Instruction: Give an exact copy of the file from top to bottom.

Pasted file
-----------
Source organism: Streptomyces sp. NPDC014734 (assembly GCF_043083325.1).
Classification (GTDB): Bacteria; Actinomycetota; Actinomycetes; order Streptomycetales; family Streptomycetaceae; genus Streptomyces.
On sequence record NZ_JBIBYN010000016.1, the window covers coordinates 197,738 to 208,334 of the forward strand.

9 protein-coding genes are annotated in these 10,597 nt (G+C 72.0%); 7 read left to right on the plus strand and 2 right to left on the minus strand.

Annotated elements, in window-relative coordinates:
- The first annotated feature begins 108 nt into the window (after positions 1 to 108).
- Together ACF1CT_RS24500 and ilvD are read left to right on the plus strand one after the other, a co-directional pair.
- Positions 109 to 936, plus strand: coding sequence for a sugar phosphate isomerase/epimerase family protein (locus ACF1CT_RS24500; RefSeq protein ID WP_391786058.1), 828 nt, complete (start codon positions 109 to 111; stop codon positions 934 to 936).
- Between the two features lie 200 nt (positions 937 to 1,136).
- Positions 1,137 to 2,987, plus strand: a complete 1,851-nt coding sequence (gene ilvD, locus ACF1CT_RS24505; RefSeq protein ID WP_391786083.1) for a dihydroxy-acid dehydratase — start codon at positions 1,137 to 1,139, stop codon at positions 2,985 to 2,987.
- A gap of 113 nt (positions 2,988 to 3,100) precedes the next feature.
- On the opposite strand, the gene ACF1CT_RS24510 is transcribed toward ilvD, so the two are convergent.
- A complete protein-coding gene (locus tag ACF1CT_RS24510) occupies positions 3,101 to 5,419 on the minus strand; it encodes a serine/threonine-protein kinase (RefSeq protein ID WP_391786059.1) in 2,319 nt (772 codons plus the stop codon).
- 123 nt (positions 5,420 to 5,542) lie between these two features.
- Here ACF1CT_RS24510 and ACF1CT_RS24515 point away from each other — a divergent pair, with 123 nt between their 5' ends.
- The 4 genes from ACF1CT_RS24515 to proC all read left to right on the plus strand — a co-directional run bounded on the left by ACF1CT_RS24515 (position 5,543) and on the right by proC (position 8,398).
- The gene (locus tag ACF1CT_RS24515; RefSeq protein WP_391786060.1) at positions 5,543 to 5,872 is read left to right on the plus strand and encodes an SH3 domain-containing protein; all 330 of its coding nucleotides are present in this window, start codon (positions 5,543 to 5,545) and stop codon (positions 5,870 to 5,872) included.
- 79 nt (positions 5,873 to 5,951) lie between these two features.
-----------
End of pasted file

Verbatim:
Source organism: Streptomyces sp. NPDC014734 (assembly GCF_043083325.1).
Classification (GTDB): Bacteria; Actinomycetota; Actinomycetes; order Streptomycetales; family Streptomycetaceae; genus Streptomyces.
On sequence record NZ_JBIBYN010000016.1, the window covers coordinates 197,738 to 208,334 of the forward strand.

9 protein-coding genes are annotated in these 10,597 nt (G+C 72.0%); 7 read left to right on the plus strand and 2 right to left on the minus strand.

Annotated elements, in window-relative coordinates:
- The first annotated feature begins 108 nt into the window (after positions 1 to 108).
- Together ACF1CT_RS24500 and ilvD are read left to right on the plus strand one after the other, a co-directional pair.
- Positions 109 to 936, plus strand: coding sequence for a sugar phosphate isomerase/epimerase family protein (locus ACF1CT_RS24500; RefSeq protein ID WP_391786058.1), 828 nt, complete (start codon positions 109 to 111; stop codon positions 934 to 936).
- Between the two features lie 200 nt (positions 937 to 1,136).
- Positions 1,137 to 2,987, plus strand: a complete 1,851-nt coding sequence (gene ilvD, locus ACF1CT_RS24505; RefSeq protein ID WP_391786083.1) for a dihydroxy-acid dehydratase — start codon at positions 1,137 to 1,139, stop codon at positions 2,985 to 2,987.
- A gap of 113 nt (positions 2,988 to 3,100) precedes the next feature.
- On the opposite strand, the gene ACF1CT_RS24510 is transcribed toward ilvD, so the two are convergent.
- A complete protein-coding gene (locus tag ACF1CT_RS24510) occupies positions 3,101 to 5,419 on the minus strand; it encodes a serine/threonine-protein kinase (RefSeq protein ID WP_391786059.1) in 2,319 nt (772 codons plus the stop codon).
- 123 nt (positions 5,420 to 5,542) lie between these two features.
- Here ACF1CT_RS24510 and ACF1CT_RS24515 point away from each other — a divergent pair, with 123 nt between their 5' ends.
- The 4 genes from ACF1CT_RS24515 to proC all read left to right on the plus strand — a co-directional run bounded on the left by ACF1CT_RS24515 (position 5,543) and on the right by proC (position 8,398).
- The gene (locus tag ACF1CT_RS24515; RefSeq protein WP_391786060.1) at positions 5,543 to 5,872 is read left to right on the plus strand and encodes an SH3 domain-containing protein; all 330 of its coding nucleotides are present in this window, start codon (positions 5,543 to 5,545) and stop codon (positions 5,870 to 5,872) included.
- 79 nt (positions 5,873 to 5,951) lie between these two features.